The experience of ambiguity is inevitable because living with contradiction is a permanent part of contemporary society. Living with contradiction is, however, more than a social necessity. For Christians, Parker Palmer has observed, it means living with contradiction because we follow the way of the cross. ‘The cross speaks of the greatest paradox of all: That to live, we have to die.’ The cross is a symbol of the divine-human, death-life paradox of God in Jesus Christ that shapes us and beckons us. Our stories and God’s story intersect unexpectedly. Ultimately, it is in the stories we tell and the lives we live that the great paradox is exposed: to live, we have to die. To live in this ambiguity we must do so with a spirit of reconciliation and faith that does not demand easy resolution but allows transformation as we never imagined it and grace where we least expect it.
-Anderson and Foley, Mighty Stories, Dangerous Rituals
Contradiction, paradox, ambiguity – those really are the words that define Holy Week, or, what I sometimes call “Sweeps Week” at the church. From Palm weekend on, we try and find a way to walk through the contradiction of Jesus giving the disciples a “mandate” (Maundy/Mandatum Thursday) to love one another on the same night that one of his best friends betrays him, another will slice off the ear of a Roman soldier when Jesus has never responded with violence, he’ll kneel before them as a servant to wash their feet, and tear a perfectly good loaf of bread apart and say it symbolizes his body and lifts a perfectly good cup of wine used for celebration and connects it to his blood shed in death. So love has to do with finding a way through betrayal and denial and the temptation to violence and brokenness and service and sacrifice? That’s what love looks like?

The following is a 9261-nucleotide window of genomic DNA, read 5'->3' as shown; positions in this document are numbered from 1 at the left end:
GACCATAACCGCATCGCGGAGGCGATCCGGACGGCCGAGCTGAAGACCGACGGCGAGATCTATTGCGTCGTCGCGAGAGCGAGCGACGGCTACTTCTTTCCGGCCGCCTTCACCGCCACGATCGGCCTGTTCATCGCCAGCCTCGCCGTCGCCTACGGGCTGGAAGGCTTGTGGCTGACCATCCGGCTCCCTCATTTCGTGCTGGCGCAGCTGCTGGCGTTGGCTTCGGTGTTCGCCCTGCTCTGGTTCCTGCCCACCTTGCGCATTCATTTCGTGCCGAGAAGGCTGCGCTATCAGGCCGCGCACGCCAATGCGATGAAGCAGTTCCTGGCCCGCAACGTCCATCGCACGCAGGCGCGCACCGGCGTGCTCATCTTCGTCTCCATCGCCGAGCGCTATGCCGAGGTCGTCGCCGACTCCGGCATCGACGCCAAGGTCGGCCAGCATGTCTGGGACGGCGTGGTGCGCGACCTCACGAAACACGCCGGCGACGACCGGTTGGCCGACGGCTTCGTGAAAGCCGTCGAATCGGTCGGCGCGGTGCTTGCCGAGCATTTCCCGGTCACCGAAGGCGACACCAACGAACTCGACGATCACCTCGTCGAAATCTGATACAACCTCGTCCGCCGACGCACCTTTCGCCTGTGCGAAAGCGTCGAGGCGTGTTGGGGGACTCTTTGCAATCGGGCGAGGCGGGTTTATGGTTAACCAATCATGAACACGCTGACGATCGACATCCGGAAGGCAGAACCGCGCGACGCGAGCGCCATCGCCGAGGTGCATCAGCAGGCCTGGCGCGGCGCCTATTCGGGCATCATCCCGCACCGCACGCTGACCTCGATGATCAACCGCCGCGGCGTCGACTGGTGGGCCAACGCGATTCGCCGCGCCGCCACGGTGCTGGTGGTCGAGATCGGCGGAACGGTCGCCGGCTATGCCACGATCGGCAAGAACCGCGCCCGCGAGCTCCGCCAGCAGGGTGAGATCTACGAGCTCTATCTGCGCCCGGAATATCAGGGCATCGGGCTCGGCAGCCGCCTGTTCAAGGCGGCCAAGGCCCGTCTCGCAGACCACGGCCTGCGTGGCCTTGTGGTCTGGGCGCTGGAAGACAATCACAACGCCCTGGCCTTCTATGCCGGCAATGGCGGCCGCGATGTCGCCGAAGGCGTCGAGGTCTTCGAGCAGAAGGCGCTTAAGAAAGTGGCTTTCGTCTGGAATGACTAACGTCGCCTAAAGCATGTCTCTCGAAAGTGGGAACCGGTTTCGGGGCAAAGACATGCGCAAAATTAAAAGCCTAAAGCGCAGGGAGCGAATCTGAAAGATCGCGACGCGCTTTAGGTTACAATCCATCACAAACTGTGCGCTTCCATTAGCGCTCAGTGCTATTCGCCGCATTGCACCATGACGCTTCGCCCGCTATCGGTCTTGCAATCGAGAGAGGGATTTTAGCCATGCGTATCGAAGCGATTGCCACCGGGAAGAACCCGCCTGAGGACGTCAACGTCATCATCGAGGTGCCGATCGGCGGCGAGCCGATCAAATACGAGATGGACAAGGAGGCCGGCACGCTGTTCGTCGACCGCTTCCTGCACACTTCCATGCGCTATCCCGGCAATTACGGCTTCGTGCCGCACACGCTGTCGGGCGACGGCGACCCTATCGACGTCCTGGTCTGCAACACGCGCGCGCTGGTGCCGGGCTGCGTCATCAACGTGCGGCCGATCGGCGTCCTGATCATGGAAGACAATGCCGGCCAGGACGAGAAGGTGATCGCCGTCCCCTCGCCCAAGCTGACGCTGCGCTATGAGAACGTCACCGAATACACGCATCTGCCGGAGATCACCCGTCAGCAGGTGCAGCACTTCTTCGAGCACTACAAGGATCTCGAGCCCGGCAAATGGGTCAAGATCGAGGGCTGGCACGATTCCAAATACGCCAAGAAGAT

Paradox: GOOD Friday? Really? After a kangaroo court and the worst of humanity caught up in the crowd mentality where Jesus ceases to be human and becomes an object of cruel entertainment for the crowds? I finally believe that we can only be that cruel – to whip and scourge and spit on and deride and cry en masse for someone’s death – when we find a way to define someone as less than human. And I think we only have the cowardly ability to abuse another person when we’re in a group that escalates one another’s hate and fear by finding a way to agree that defining an “other” as an enemy allows us to be less than human ourselves. It seems to me that contradicts everything I consider good. Except…except Jesus doesn’t respond in kind. He could have, but he doesn’t. We do get that, right?! He could have, you know, fought back – violence with violence, hate with hate, anger with anger, abuse with abuse, but he doesn’t. He. Just. Doesn’t. If we call that good, it means we must believe that’s the sacred response – that the best response to his “enemies” is to refuse to hate or abuse or be afraid – even at his own peril. And if that’s his best response, what might that mean for ours?
Make no mistake – Jesus doesn’t abdicate his power in his decision to refuse to retaliate. In fact, he reverses the definition and we see him as the most powerful actor in each step of the Holy Week journey. He decides when and how he will or will not respond to Pontius Pilate, to the crowds, to his disciples, to Judas, to Peter, to his crucifixion, to his death. He decides to walk the way of freedom, from involuntary reaction to measured and compassionate response. He chooses not to be less than human in an inhumane and irrational story of human beings at their worst.